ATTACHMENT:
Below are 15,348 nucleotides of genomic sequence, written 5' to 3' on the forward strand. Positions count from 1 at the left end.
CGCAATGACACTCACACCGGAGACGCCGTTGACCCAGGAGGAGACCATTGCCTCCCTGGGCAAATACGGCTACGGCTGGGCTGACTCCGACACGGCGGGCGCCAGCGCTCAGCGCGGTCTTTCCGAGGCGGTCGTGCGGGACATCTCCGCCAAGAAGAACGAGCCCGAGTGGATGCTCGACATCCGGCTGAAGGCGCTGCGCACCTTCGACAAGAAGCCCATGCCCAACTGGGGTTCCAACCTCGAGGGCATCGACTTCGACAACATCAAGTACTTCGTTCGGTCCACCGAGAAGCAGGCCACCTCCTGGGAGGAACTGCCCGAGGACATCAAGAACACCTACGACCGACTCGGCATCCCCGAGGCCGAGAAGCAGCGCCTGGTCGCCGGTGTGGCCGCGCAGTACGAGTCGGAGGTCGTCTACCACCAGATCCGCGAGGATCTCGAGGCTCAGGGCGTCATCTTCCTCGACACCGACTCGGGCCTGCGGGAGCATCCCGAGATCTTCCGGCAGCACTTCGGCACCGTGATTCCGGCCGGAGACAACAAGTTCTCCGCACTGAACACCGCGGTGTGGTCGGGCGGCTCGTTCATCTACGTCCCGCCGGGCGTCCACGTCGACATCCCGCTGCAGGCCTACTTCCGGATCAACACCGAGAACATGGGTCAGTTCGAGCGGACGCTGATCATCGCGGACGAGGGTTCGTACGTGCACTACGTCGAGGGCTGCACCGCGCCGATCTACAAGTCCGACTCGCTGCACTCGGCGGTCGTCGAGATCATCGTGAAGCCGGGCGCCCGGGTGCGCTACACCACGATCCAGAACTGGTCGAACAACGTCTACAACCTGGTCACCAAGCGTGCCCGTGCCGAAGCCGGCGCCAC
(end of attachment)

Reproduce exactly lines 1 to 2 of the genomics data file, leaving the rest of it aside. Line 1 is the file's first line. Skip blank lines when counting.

Below are 15,348 nucleotides of genomic sequence, written 5' to 3' on the forward strand. Positions count from 1 at the left end.
CGCAATGACACTCACACCGGAGACGCCGTTGACCCAGGAGGAGACCATTGCCTCCCTGGGCAAATACGGCTACGGCTGGGCTGACTCCGACACGGCGGGCGCCAGCGCTCAGCGCGGTCTTTCCGAGGCGGTCGTGCGGGACATCTCCGCCAAGAAGAACGAGCCCGAGTGGATGCTCGACATCCGGCTGAAGGCGCTGCGCACCTTCGACAAGAAGCCCATGCCCAACTGGGGTTCCAACCTCGAGGGCATCGACTTCGACAACATCAAGTACTTCGTTCGGTCCACCGAGAAGCAGGCCACCTCCTGGGAGGAACTGCCCGAGGACATCAAGAACACCTACGACCGACTCGGCATCCCCGAGGCCGAGAAGCAGCGCCTGGTCGCCGGTGTGGCCGCGCAGTACGAGTCGGAGGTCGTCTACCACCAGATCCGCGAGGATCTCGAGGCTCAGGGCGTCATCTTCCTCGACACCGACTCGGGCCTGCGGGAGCATCCCGAGATCTTCCGGCAGCACTTCGGCACCGTGATTCCGGCCGGAGACAACAAGTTCTCCGCACTGAACACCGCGGTGTGGTCGGGCGGCTCGTTCATCTACGTCCCGCCGGGCGTCCACGTCGACATCCCGCTGCAGGCCTACTTCCGGATCAACACCGAGAACATGGGTCAGTTCGAGCGGACGCTGATCATCGCGGACGAGGGTTCGTACGTGCACTACGTCGAGGGCTGCACCGCGCCGATCTACAAGTCCGACTCGCTGCACTCGGCGGTCGTCGAGATCATCGTGAAGCCGGGCGCCCGGGTGCGCTACACCACGATCCAGAACTGGTCGAACAACGTCTACAACCTGGTCACCAAGCGTGCCCGTGCCGAAGCCGGCGCCAC